Skip to content
This repository

HTTPS clone URL

Subversion checkout URL

You can clone with HTTPS or Subversion.

Download ZIP

A plugin for rails 2.3 apps which switches the default to escape by default

branch: master

This branch is 0 commits ahead and 0 commits behind master

Merge pull request #20 from arturadib/master

Warn users that safe_helper is not supported in Rails 3
latest commit f8c4f5b20a
José Valim josevalim authored December 19, 2012
Octocat-spinner-32 lib Merge pull request #11 from boone/master January 05, 2012
Octocat-spinner-32 test
Octocat-spinner-32 MIT-LICENSE Copyright and Getting Started June 26, 2009
Octocat-spinner-32 README.markdown Update README.markdown December 19, 2012
Octocat-spinner-32 Rakefile Initial plugin June 26, 2009
Octocat-spinner-32 init.rb Add sanity check for Rails 3 and after October 15, 2010
README.markdown

RailsXss

This plugin replaces the default ERB template handlers with erubis, and switches the behaviour to escape by default rather than requiring you to escape. This is consistent with the behaviour in Rails 3.0.

Strings now have a notion of "html safe", which is false by default. Whenever rails copies a string into the response body it checks whether or not the string is safe, safe strings are copied verbatim into the response body, but unsafe strings are escaped first.

All the XSS-proof helpers like link_to and form_tag now return safe strings, and will continue to work unmodified. If you have your own helpers which return strings you know are safe, you will need to explicitly tell rails that they're safe. For an example, take the following helper.

def some_helper
  (1..5).map do |i|
    "<li>#{i}</li>"
  end.join("\n")
end

With this plugin installed, the html will be escaped. So you will need to do one of the following:

1) Use the raw helper in your template. raw will ensure that your string is copied verbatim into the response body.

<%= raw some_helper %>

2) Mark the string as safe in the helper itself:

def some_helper
  (1..5).map do |i|
    "<li>#{i}</li>"
  end.join("\n").html_safe
end

3) Use the safe_helper meta programming method (WARNING: This is not supported by Rails 3, so if you're planning to eventually upgrade your app this alternative is not recommended):

module ApplicationHelper
  def some_helper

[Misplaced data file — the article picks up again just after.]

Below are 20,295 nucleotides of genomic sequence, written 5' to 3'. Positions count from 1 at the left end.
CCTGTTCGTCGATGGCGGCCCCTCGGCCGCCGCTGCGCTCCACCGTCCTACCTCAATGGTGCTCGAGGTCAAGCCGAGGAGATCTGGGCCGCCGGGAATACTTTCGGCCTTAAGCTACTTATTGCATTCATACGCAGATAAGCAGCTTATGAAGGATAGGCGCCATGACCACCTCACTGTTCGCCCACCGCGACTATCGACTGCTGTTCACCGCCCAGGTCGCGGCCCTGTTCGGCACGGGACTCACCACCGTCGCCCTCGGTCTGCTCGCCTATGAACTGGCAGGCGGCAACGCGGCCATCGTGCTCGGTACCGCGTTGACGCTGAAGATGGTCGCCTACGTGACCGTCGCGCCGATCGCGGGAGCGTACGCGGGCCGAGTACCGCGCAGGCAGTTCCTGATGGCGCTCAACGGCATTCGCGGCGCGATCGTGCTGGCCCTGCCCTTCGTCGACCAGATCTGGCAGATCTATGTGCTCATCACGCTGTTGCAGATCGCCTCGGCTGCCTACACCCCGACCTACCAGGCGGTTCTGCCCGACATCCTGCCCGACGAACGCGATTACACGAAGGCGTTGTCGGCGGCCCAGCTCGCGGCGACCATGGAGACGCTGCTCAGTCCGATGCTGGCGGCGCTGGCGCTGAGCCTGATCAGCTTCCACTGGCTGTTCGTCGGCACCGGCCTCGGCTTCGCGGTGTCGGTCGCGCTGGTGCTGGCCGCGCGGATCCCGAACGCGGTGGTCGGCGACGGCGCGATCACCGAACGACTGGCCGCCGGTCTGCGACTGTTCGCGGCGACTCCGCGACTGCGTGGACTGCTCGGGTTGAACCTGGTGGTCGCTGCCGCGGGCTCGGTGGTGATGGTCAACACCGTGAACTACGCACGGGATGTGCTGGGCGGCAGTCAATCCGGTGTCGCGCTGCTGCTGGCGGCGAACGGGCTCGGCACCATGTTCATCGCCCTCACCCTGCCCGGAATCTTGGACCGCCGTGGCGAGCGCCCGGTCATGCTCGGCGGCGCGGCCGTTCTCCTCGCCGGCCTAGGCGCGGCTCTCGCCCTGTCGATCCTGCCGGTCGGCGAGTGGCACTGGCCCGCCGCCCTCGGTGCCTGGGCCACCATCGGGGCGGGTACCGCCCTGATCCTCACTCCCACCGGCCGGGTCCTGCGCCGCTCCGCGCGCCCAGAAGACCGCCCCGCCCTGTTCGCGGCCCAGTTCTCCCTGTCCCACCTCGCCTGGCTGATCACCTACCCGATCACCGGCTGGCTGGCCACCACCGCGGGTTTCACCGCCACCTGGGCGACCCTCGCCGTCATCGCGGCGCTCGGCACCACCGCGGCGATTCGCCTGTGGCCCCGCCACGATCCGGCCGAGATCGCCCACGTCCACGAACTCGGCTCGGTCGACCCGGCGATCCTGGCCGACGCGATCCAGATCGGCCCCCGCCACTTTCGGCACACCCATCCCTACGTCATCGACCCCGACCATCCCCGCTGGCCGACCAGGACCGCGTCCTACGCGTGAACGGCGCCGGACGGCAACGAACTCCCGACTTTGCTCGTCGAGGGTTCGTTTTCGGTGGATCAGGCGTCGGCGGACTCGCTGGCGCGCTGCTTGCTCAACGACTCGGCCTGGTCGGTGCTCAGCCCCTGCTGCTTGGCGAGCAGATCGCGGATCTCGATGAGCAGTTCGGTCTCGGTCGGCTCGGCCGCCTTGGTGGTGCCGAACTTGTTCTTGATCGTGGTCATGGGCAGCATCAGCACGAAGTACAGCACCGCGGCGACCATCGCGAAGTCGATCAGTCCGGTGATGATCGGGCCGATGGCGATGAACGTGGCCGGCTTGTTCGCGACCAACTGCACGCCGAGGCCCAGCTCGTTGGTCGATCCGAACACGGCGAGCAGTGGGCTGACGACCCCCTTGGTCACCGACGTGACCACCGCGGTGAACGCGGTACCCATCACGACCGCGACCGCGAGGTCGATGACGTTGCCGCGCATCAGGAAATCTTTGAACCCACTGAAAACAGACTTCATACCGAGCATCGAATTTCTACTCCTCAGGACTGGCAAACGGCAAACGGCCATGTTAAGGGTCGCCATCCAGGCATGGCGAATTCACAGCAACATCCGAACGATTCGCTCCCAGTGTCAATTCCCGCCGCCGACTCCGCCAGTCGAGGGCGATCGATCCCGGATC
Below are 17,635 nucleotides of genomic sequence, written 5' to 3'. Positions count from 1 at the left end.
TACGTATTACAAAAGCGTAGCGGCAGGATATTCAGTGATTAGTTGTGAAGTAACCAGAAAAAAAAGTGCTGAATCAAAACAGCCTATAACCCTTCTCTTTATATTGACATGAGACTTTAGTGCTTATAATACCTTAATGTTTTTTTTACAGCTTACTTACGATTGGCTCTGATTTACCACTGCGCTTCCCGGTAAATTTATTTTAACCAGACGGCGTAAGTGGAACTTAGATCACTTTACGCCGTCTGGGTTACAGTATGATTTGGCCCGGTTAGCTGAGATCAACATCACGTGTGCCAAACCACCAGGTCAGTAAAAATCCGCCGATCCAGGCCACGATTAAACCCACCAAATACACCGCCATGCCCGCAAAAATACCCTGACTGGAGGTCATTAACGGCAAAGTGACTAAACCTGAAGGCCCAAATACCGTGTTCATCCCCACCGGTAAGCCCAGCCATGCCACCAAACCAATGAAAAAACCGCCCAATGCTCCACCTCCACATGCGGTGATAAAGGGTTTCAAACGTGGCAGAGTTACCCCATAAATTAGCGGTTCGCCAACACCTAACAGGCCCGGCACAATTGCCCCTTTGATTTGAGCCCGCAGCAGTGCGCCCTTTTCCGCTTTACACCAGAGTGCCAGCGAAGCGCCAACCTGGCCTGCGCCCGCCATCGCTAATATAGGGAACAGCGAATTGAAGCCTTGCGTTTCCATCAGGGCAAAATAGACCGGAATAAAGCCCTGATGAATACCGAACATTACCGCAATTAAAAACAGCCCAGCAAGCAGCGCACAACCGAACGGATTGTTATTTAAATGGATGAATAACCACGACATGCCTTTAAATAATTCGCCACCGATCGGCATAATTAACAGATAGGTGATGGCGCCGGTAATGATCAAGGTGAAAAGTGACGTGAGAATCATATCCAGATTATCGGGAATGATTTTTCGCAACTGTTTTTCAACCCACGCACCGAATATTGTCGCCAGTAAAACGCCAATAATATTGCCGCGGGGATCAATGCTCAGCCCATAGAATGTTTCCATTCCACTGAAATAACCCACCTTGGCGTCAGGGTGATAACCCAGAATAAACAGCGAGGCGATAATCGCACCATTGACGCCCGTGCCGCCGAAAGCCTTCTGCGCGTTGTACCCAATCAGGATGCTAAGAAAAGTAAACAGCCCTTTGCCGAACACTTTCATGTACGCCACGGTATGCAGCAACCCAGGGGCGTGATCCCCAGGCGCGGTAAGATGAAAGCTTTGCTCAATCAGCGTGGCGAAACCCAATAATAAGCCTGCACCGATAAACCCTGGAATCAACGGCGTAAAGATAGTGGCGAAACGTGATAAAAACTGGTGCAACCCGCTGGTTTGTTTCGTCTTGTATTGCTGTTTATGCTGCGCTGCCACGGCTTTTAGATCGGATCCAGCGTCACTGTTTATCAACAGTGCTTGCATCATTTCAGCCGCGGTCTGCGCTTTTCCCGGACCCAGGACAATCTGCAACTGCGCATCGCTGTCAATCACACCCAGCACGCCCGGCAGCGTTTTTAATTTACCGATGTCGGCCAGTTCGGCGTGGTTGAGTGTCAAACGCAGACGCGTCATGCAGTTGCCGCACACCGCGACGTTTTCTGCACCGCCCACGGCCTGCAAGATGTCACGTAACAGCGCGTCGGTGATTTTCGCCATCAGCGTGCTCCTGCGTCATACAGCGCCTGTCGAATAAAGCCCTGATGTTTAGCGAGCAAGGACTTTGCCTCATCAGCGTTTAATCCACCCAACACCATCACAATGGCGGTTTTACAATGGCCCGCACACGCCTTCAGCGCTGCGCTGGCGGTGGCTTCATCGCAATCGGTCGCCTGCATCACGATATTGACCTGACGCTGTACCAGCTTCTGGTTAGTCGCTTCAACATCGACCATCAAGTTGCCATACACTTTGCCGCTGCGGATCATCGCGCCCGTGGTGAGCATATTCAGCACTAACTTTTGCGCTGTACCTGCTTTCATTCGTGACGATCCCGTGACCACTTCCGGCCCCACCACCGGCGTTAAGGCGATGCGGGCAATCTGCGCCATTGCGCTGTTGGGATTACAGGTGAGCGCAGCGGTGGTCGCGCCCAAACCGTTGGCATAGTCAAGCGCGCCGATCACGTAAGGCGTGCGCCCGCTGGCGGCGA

#...
  end
  safe_helper :some_helper    # not supported by Rails 3
end  

Example

BEFORE:

<%= params[:own_me] %>        => XSS attack
<%=h params[:own_me] %>       => No XSS
<%= @blog_post.content %>     => Displays the HTML

AFTER:

<%= params[:own_me] %>        => No XSS 
<%=h params[:own_me] %>       => No XSS (same result)
<%= @blog_post.content %>     => *escapes* the HTML
<%= raw @blog_post.content %> => Displays the HTML

Gotchas

textilize and simple_format do not return safe strings

Both these methods support arbitrary HTML and are not safe to embed directly in your document. You'll need to do something like:

<%= sanitize(textilize(@blog_post.content_textile)) %>

Safe strings aren't magic.

Once a string has been marked as safe, the only operations which will maintain that HTML safety are String#<<, String#concat and String#+. All other operations are safety ignorant so it's still probably possible to break your app if you're doing something like

value = something_safe
value.gsub!(/a/, params[:own_me])

Don't do that.

String interpolation won't be safe, even when it 'should' be

value = "#{something_safe}#{something_else_safe}"
value.html_safe? # => false

This is intended functionality and can't be fixed.

Getting Started

  1. Install rails 2.3.8 or higher, or freeze rails from 2-3-stable.
  2. Install erubis (gem install erubis)
  3. Install this plugin (ruby script/plugin install git://github.com/rails/rails_xss.git)
  4. Report anything that breaks.

Copyright (c) 2009 Koziarski Software Ltd, released under the MIT license. For full details see MIT-LICENSE included in this distribution.

Something went wrong with that request. Please try again.